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Nearly 20 brave weather to attend meeting

By Staff | Feb 1, 2010

Kathy Bailey

Residents of Blue Earth’s Fourth Street got a preliminary look at what a project on their street will cost.

At a hearing held Monday night, 18 residents listened to a presentation including the engineer’s estimate of the total cost.

The bottom line – $2.8 million.

The project consists of a new sanitary sewer line ($492,400), storm sewer line ($1,061,100), water main ($259,800), and street, curb and gutter ($998,500).

Scheduled for this summer, the project will cover five and a half blocks of Fourth Street, from Galbraith west to Holland.

The new lines will cross Main Street, but City Engineer Bill Sayre, of Bolton and Menk Engineering, says the street will not be torn up.

“We put in new sewer mains under Main Street and so we just have to connect to them before the intersection,” Sayre says. “We will have to make one small trench in the street to put in the water line, however.”

The rest of Fourth Street will be completely torn up, Sayre says, and will probably take most of the summer to accomplish the job.Part of the project will involve widening Fourth Street from 30 feet to 36 feet. Three feet will be taken from the boulevard on both sides of the street. Sayre says a couple of trees may have to be removed.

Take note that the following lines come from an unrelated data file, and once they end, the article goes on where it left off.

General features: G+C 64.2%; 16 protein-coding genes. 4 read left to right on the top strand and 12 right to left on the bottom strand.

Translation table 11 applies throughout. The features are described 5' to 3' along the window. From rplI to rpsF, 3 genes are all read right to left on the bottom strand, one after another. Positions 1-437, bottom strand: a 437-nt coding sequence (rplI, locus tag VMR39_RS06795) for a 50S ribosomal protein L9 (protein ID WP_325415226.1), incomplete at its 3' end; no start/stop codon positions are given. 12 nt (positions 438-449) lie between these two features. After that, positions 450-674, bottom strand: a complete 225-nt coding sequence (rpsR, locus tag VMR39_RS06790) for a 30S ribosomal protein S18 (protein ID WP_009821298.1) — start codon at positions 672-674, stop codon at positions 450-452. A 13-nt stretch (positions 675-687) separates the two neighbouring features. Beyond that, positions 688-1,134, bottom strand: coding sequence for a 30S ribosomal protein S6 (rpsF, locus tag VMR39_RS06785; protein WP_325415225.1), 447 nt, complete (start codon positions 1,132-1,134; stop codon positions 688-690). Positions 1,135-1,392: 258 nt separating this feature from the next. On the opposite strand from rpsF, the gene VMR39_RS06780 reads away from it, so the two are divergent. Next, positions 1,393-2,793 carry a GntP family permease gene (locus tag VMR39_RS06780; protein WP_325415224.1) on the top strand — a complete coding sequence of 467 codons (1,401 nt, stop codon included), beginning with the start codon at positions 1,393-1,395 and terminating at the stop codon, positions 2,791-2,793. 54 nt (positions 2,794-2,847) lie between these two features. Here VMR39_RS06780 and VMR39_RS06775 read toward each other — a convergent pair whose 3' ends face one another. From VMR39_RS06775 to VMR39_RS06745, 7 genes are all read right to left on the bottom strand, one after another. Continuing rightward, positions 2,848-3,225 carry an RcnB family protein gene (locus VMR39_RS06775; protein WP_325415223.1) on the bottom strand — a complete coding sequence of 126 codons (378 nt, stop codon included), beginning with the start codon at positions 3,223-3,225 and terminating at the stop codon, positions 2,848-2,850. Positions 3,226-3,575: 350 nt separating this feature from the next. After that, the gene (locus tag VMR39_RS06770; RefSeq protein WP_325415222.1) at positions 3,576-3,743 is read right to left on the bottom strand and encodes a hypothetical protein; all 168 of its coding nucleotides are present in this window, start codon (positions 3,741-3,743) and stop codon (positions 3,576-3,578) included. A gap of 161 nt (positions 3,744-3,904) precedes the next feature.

He also reported that the Street Committee now recommends all new sidewalks be included in the project.

“That cost will be split 50/50 between the homeowner and the city,” he says.

As to the rest of the project, City Administrator Kathy Bailey says the assessments will be handled under the new policy, just as previous projects on Moore Street were done.

“The cost of the storm sewer, sanitary sewer and water mains will be covered by utility funds,” she says. The money is raised through charges on resident’s monthly utility bills.

“The property owner will be assessed for their individual lines which run from the new mains to the curb,”

she says.

The property owner will also be assessed for 30 percent of the new street, curb and gutter, with the entire city paying for the other 70 percent.

An average size lot on the Fourth Street project appeared to have an assessment of just under $9,000, according to estimates given at Monday’s meeting. Bailey says the assessment can be added to the property owner’s taxes and spread over 15 years.

“The interest rate would be 1 1/2 percent over what the city is charged for the bond interest,” she explains. “That rate could be three percent or less.”

The city has the option of spreading the project payments over as much as 20 years, Bailey says.

She also adds that the city needs to assess at least 20 percent of the cost of the project to the property owners, as part of state law.

“We are close to that now, so we can’t lower how much we assess to the property owner,” she explains. “However, senior citizens on fixed lower incomes and military personnel may qualify for lower assessments.”

Bailey says the new assessment policy is an attempt by the city to keep the assessments affordable for city residents, while still improving streets and infrastructure in the city.